“ACO” may be a new term to many, but it is not new. Kaiser Permanente and HealthCare Partners Medical Group are examples of longstanding, successful ACOs.
You might be reading this and have arrived at the conclusion that Joe Li is convinced ACOs are the panacea for that ill known as the American healthcare system. That could not be further from the truth. I don’t think that the folks at Medicare are convinced, either. That is why there was a competitive process to select the 32 ACOs for this initiative. They chose provider groups that have experience working together. If ACOs are going to work, Medicare thinks these are the types of organizations that will be successful.
Interestingly, when one looks on the list of Pioneer participants, there are some notable absences. I don’t see Mayo Clinic or Cleveland Clinic. Hmmm. If these ACO “poster children” are not participating, should we? Perhaps they applied and HHS declined to accept their application, but I doubt it. These are the groups who already are ACOs. One can only assume that these organizations didn’t like the rules, or the financial rewards were not sufficiently attractive for them to participate.
Change Is Brewing
Regardless, the big question for hospitalists working in Pioneer groups is, How do we “succeed” in an ACO model? I believe that some of the same principles that allow hospitalists to succeed under the current model also apply under the ACO model. High-performing hospitalists and HM programs have:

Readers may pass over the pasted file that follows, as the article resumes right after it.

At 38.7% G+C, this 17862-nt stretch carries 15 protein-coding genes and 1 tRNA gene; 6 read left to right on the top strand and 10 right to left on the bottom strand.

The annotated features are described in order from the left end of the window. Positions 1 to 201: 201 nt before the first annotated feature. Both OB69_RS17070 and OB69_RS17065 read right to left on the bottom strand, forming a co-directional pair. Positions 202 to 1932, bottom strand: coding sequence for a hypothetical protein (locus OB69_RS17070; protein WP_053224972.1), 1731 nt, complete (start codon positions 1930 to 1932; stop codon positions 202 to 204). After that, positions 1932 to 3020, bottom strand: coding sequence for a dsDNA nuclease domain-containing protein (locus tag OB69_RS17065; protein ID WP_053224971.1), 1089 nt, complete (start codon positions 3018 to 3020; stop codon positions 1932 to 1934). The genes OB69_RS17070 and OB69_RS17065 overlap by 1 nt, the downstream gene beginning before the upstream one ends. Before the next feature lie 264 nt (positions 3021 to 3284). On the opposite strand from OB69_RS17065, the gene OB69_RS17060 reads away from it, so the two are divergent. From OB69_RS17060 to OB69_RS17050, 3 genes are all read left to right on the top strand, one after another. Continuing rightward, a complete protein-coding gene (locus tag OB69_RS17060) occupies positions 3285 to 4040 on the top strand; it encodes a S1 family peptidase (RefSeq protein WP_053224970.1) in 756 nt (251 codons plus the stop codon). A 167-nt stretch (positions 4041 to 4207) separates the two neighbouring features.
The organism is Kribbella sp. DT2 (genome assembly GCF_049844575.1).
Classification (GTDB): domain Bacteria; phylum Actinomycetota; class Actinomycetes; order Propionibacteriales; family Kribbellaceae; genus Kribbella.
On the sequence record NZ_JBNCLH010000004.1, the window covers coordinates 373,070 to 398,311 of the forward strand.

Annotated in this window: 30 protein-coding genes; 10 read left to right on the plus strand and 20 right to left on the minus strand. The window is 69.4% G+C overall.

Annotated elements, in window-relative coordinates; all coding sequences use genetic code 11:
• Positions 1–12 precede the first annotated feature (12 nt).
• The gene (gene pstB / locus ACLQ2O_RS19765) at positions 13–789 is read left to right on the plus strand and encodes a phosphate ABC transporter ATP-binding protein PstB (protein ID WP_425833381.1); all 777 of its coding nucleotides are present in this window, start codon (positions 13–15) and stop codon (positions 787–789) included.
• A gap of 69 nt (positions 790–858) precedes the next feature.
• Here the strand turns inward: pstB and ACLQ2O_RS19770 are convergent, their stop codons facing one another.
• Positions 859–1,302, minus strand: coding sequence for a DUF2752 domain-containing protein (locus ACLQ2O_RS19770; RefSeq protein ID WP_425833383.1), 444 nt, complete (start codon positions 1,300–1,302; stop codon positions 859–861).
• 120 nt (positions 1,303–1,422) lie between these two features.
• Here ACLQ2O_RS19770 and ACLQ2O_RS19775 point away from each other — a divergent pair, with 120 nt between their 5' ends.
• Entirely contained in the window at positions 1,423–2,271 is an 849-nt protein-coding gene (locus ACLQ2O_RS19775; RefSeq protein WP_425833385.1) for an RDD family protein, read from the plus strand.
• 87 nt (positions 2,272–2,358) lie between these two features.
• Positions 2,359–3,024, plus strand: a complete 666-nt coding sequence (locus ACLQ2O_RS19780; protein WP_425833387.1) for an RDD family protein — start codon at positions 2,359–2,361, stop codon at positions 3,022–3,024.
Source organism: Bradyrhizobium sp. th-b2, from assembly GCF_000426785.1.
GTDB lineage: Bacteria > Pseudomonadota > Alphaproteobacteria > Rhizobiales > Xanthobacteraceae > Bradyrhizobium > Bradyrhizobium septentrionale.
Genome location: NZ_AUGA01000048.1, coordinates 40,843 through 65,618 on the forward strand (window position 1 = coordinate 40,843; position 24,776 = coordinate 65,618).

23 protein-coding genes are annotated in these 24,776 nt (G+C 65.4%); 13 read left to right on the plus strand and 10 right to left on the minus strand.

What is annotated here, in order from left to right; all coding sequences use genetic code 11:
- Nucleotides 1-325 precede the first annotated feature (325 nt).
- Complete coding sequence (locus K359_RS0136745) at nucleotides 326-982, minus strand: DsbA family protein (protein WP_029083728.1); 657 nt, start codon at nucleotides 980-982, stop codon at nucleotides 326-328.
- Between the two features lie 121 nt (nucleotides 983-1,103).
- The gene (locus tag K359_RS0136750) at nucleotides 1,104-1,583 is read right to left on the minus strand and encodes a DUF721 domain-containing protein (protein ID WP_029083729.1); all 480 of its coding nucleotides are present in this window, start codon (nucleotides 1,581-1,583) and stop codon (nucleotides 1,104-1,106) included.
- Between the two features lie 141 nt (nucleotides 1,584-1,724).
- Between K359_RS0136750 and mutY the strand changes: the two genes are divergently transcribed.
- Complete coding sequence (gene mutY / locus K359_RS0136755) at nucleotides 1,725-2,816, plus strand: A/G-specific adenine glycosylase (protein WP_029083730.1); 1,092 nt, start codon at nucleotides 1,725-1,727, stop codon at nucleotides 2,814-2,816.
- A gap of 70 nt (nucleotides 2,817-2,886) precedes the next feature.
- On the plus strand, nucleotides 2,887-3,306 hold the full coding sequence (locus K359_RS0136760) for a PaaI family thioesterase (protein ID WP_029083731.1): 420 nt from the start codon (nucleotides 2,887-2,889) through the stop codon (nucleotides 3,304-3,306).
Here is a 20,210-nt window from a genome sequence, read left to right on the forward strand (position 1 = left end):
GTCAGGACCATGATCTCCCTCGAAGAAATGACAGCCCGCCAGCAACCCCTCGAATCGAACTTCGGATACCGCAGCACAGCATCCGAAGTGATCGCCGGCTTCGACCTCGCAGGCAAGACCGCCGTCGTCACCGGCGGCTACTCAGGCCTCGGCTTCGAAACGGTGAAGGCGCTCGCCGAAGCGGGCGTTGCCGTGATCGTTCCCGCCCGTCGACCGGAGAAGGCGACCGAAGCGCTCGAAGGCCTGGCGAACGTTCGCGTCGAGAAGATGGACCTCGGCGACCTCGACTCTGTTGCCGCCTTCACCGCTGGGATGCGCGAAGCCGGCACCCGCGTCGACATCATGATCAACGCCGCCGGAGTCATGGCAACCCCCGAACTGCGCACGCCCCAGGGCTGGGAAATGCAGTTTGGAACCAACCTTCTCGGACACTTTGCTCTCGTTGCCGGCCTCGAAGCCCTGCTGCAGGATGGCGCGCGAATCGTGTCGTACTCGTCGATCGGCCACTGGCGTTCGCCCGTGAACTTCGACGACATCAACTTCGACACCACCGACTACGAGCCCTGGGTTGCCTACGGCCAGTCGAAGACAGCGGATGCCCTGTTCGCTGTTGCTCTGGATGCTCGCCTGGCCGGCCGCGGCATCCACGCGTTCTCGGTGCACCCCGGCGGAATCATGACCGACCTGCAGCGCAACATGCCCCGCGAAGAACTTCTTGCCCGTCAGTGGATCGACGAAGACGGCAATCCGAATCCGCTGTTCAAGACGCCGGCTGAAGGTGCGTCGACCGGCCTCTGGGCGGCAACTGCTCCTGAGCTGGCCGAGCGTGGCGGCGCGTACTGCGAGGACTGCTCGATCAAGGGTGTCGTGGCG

Systems to monitor performance and provide feedback to providers with a plan for continuous quality improvement;
Established expectations for hospitalist communication with other providers, including PCPs, ED providers, subspecialists, nurses, and post-discharge care center facilities, among others; and
Multidisciplinary care teams providing evidence-based care with a focus on minimizing variations in care.
If ACOs are successful at providing high-quality care at lower costs, one could imagine changes to our healthcare system that will directly impact hospitalists. If ACOs are able to provide timely and comprehensive outpatient care, fewer patients will need care at acute-care hospitals. Efforts will be made to hospitalize patients at less-expensive community hospitals, instead of tertiary academic medical centers. The resultant smaller population of hospitalized patients will be sicker.
It’s not difficult to extrapolate on this new paradigm, as I can imagine hospitalists seeing fewer, sicker patients daily. These patients, as we all know, often require multiple visits per day. It is difficult to provide high-quality care to sick patients without doctors available in the hospital 24 hours a day, seven days a week. All hospitalists will need the skills to attend to critically ill, hospitalized patients. Hospitalists—and perhaps hospitals, if they are part of the ACO—will focus less on patient length of stay and more on keeping patients out of the hospitals. The cost of an entire readmission dwarfs the cost of one additional day in the hospital.
If you are a hospitalist providing care in a Pioneer ACO, I would love to hear how your practice is changing. Send me an email at [email protected], or message me via Twitter (@JosephLi) or LinkedIn: Joseph Li.
Dr. Li is president of SHM.